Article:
The ground states of trapped atomic ions provide a straightforward place to store quantum information. These hyperfine qubits have long coherence times (~ 1 hour), but can be limiting in laser-driven operations since spontaneously emitted photons tend to scramble their information without warning.

Unlike the other species in use, the ytterbium ion has an excited state whose lifetime is so long that it is effectively another ground state. We are investigating how this F state can be used to augment the quantum toolbox of trapped ion processors with novel measurement capabilities and for extremely high fidelity operation.

Trapped Ion Gyroscope

Imagine you have been tasked with proving to a skeptic that sun does not orbit the Earth, but rather that the Earth is spinning about its axis. No amount of referencing books or papers will convince this person -- they must see it with their own eyes. How can it be done?

Well, if the Earth is spinning, we are spinning along with it and there should be some effects of this motion. And indeed there are, but none seem to be quite as compelling as the precession of a Foucault pendulum. A pendulum, carefully set into motion at any latitude other than the equator, will gradually change its plane of rotation as viewed by an observer rotating with the spinning Earth. Such a device is known as a gyroscope -- a sensor for rotation.

Consider an arrow that always points the same direction in space (say, always toward the same star that is infinitely far away). If we close it up in a box and then open the box later and the arrow seems to point in a different direction, it is the box that has rotated, not the arrow. From this the orientation of the box can be determined, which is a useful navigational tool in situations where GPS is not available.

Along with Paul Hamilton's group, we are creating a gyroscope based on a trapped ion. The rules of quantum mechanics that permit objects to be in two places at once also allow us to make a quantum Foucault pendulum, where the ion orbits the trap center clockwise and counterclockwise at the same time. Matter-wave interference then allows read-out of the orientation of this gyroscope compared to the lab.

If the lab has rotated (hint: it most certainly has!), this effect will be visible in the interference pattern. We are working toward demonstrating this first inertial sensor built from a trapped ion and exploring its usefulness for practical applications. The hope is that robust, inertial navigation will be possible in GPS denied environments such as underwater, in space, or on other planets.

Quantum Simulations with Trapped Ions

Our knowledge of the behavior of quantum many-body systems is currently limited to those that happen to be theoretically or numerically tractable and those that can be studied in detail experimentally. The world, however, exhibits many systems that are too complex for a complete theoretical description, but too large for an efficient numerical simulation on a classical computer or microscopic experimental probing. Such poorly-understood systems include exotic forms of matter such as spin-liquids and some high-temperature superconductors. We would like to understand the behavior of quantum many-body systems better in order to help us to design useful new materials, understand observed but unexplained behavior, and investigate the borderline between quantum mechanical and thermodynamic behavior.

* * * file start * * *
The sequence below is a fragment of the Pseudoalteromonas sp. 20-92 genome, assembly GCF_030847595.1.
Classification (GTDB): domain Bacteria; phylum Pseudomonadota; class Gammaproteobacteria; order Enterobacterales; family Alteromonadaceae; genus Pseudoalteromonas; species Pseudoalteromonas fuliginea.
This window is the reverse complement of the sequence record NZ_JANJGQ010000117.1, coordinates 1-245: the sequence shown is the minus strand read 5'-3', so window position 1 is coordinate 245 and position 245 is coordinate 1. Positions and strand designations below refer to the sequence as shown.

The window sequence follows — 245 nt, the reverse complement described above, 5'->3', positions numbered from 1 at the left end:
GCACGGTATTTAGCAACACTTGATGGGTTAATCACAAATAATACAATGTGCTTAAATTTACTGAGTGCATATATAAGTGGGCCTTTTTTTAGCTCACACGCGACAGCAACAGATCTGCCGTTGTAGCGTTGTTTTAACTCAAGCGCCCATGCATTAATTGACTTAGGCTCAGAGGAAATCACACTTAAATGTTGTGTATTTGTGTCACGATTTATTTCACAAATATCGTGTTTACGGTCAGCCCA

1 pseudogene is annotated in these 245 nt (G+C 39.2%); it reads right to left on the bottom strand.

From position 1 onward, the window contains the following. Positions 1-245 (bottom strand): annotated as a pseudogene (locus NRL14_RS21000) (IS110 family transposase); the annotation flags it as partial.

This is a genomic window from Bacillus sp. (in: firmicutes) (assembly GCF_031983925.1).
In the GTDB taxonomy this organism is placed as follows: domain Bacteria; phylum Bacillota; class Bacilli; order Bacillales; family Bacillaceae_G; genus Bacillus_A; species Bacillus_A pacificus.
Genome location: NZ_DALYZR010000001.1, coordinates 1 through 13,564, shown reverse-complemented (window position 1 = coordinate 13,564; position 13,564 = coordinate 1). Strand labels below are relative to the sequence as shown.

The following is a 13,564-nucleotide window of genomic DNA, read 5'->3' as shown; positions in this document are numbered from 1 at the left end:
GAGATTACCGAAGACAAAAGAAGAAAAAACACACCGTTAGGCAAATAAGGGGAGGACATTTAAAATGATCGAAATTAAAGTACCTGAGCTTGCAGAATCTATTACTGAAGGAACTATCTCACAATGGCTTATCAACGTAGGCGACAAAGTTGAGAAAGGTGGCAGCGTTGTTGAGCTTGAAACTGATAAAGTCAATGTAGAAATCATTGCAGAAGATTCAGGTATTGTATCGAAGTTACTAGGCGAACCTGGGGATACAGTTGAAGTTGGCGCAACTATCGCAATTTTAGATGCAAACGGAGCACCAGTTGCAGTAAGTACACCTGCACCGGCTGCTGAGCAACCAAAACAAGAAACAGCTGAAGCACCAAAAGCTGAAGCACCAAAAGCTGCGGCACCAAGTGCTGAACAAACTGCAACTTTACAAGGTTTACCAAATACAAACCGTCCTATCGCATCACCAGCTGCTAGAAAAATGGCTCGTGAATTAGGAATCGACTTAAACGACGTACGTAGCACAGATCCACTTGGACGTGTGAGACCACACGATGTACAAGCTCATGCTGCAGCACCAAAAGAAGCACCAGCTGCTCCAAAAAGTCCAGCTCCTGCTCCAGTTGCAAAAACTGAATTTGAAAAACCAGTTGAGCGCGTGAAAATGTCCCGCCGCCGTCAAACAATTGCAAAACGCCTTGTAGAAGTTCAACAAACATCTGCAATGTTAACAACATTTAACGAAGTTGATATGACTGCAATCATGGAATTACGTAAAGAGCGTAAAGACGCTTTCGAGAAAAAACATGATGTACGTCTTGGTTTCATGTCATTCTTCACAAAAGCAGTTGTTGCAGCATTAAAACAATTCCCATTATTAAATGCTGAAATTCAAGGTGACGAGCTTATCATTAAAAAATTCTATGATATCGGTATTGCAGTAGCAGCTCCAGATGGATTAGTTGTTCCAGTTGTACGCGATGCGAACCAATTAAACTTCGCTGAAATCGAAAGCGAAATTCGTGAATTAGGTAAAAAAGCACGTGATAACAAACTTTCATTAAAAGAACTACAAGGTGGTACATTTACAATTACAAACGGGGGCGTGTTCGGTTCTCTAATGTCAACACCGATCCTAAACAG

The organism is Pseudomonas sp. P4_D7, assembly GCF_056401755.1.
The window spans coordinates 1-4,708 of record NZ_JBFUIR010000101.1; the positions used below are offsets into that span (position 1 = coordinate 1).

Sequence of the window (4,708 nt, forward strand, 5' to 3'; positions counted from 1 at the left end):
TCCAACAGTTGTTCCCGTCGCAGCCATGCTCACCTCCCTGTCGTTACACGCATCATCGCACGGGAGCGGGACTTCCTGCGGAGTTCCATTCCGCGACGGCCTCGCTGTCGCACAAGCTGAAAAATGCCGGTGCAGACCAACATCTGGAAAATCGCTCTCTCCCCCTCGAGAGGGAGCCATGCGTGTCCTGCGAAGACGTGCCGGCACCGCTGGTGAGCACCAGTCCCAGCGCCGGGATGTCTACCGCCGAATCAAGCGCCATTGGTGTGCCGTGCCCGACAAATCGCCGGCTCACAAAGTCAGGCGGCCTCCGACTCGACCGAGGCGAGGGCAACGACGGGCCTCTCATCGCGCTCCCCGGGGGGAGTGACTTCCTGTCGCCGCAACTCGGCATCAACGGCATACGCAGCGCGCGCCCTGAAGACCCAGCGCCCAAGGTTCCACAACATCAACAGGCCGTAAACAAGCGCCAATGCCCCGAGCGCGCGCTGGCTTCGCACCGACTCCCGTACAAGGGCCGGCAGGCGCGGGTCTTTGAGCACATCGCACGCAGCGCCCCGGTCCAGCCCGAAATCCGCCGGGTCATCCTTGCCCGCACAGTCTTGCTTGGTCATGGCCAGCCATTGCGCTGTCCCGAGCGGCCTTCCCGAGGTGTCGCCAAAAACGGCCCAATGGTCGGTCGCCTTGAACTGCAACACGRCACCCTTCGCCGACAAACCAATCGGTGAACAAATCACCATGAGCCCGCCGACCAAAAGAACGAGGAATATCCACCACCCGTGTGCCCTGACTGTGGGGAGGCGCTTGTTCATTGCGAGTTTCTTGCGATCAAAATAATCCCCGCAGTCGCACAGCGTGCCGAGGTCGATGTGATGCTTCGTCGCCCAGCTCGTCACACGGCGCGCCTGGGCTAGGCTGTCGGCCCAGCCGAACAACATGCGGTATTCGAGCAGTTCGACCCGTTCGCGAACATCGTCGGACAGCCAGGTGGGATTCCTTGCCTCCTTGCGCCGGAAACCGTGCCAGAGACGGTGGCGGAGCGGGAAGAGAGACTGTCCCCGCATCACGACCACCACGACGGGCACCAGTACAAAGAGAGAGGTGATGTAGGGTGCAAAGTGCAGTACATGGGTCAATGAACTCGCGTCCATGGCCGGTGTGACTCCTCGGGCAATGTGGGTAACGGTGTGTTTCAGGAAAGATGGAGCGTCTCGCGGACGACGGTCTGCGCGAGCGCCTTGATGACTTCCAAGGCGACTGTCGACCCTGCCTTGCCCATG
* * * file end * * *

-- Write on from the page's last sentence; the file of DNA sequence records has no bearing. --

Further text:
Recently, a new approach called quantum simulation has begun to be applied that is in many ways an ideal intermediate between in situ experiment and numerical simulation. In quantum simulation, we can use a well-controlled, isolated, laboratory quantum system to model the quantum many-body phenomenon of interest. The quantum simulator, then, utilizes the enormous, classically intractable Hilbert space we allow it to fill and, for instance, either does or does not exhibit the superconductivity we were not sure was associated with the Hamiltonian imposed on the simulator. We are using trapped atomic ions as a platform for quantum simulations of a class of many-body quantum systems called lattice spin models. Each ion simulates the quantum-mechanical spin-1/2 degree of freedom of an electron, and by using appropriately tuned laser fields, we can cause these simulated spins to interact in a manner that is governed by the rules we impose on the system. By looking at the resulting spectra, dynamics, phase transitions, and states, we hope to learn about systems that have to this point been inaccessible to us.